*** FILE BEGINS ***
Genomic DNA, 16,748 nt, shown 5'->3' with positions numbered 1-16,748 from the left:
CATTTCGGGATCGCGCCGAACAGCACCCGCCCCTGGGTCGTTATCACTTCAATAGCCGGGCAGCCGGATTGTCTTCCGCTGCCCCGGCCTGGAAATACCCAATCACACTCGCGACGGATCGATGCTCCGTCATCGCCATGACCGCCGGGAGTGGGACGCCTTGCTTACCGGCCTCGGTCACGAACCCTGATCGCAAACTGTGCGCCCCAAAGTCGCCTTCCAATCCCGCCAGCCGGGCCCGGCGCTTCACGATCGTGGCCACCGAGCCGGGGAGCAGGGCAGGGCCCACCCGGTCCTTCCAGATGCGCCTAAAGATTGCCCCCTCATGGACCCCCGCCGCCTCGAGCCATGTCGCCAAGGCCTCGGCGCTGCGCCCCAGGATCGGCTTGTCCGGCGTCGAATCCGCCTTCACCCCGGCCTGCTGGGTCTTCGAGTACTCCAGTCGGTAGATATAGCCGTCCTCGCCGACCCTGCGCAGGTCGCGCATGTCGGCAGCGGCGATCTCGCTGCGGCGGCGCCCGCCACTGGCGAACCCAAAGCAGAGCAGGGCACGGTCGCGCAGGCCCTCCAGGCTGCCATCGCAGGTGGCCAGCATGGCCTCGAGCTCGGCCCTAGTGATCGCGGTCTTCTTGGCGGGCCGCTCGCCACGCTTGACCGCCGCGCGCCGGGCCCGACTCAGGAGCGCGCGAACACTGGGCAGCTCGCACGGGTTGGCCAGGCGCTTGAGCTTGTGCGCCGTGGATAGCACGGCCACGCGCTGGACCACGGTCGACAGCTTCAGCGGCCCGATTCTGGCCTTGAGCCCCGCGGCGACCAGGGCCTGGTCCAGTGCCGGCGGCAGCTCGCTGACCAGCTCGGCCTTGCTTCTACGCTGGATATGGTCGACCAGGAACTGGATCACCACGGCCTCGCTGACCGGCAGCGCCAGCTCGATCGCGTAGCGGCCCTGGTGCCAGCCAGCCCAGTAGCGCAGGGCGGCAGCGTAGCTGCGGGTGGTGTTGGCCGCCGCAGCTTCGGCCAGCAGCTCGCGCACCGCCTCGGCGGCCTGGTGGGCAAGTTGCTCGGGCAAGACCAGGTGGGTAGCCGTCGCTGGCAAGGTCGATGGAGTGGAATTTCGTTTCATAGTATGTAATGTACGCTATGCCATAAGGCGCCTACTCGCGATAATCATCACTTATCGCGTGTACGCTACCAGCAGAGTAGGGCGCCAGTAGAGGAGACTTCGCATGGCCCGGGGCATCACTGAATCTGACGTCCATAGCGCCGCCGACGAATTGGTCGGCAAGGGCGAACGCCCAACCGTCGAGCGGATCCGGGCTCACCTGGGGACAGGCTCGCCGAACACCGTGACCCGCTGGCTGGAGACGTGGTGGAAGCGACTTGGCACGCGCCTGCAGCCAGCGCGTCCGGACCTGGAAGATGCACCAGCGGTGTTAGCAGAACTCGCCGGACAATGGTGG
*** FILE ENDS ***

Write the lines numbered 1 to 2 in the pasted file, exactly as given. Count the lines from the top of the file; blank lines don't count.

Genomic DNA, 16,748 nt, shown 5'->3' with positions numbered 1-16,748 from the left:
CATTTCGGGATCGCGCCGAACAGCACCCGCCCCTGGGTCGTTATCACTTCAATAGCCGGGCAGCCGGATTGTCTTCCGCTGCCCCGGCCTGGAAATACCCAATCACACTCGCGACGGATCGATGCTCCGTCATCGCCATGACCGCCGGGAGTGGGACGCCTTGCTTACCGGCCTCGGTCACGAACCCTGATCGCAAACTGTGCGCCCCAAAGTCGCCTTCCAATCCCGCCAGCCGGGCCCGGCGCTTCACGATCGTGGCCACCGAGCCGGGGAGCAGGGCAGGGCCCACCCGGTCCTTCCAGATGCGCCTAAAGATTGCCCCCTCATGGACCCCCGCCGCCTCGAGCCATGTCGCCAAGGCCTCGGCGCTGCGCCCCAGGATCGGCTTGTCCGGCGTCGAATCCGCCTTCACCCCGGCCTGCTGGGTCTTCGAGTACTCCAGTCGGTAGATATAGCCGTCCTCGCCGACCCTGCGCAGGTCGCGCATGTCGGCAGCGGCGATCTCGCTGCGGCGGCGCCCGCCACTGGCGAACCCAAAGCAGAGCAGGGCACGGTCGCGCAGGCCCTCCAGGCTGCCATCGCAGGTGGCCAGCATGGCCTCGAGCTCGGCCCTAGTGATCGCGGTCTTCTTGGCGGGCCGCTCGCCACGCTTGACCGCCGCGCGCCGGGCCCGACTCAGGAGCGCGCGAACACTGGGCAGCTCGCACGGGTTGGCCAGGCGCTTGAGCTTGTGCGCCGTGGATAGCACGGCCACGCGCTGGACCACGGTCGACAGCTTCAGCGGCCCGATTCTGGCCTTGAGCCCCGCGGCGACCAGGGCCTGGTCCAGTGCCGGCGGCAGCTCGCTGACCAGCTCGGCCTTGCTTCTACGCTGGATATGGTCGACCAGGAACTGGATCACCACGGCCTCGCTGACCGGCAGCGCCAGCTCGATCGCGTAGCGGCCCTGGTGCCAGCCAGCCCAGTAGCGCAGGGCGGCAGCGTAGCTGCGGGTGGTGTTGGCCGCCGCAGCTTCGGCCAGCAGCTCGCGCACCGCCTCGGCGGCCTGGTGGGCAAGTTGCTCGGGCAAGACCAGGTGGGTAGCCGTCGCTGGCAAGGTCGATGGAGTGGAATTTCGTTTCATAGTATGTAATGTACGCTATGCCATAAGGCGCCTACTCGCGATAATCATCACTTATCGCGTGTACGCTACCAGCAGAGTAGGGCGCCAGTAGAGGAGACTTCGCATGGCCCGGGGCATCACTGAATCTGACGTCCATAGCGCCGCCGACGAATTGGTCGGCAAGGGCGAACGCCCAACCGTCGAGCGGATCCGGGCTCACCTGGGGACAGGCTCGCCGAACACCGTGACCCGCTGGCTGGAGACGTGGTGGAAGCGACTTGGCACGCGCCTGCAGCCAGCGCGTCCGGACCTGGAAGATGCACCAGCGGTGTTAGCAGAACTCGCCGGACAATGGTGG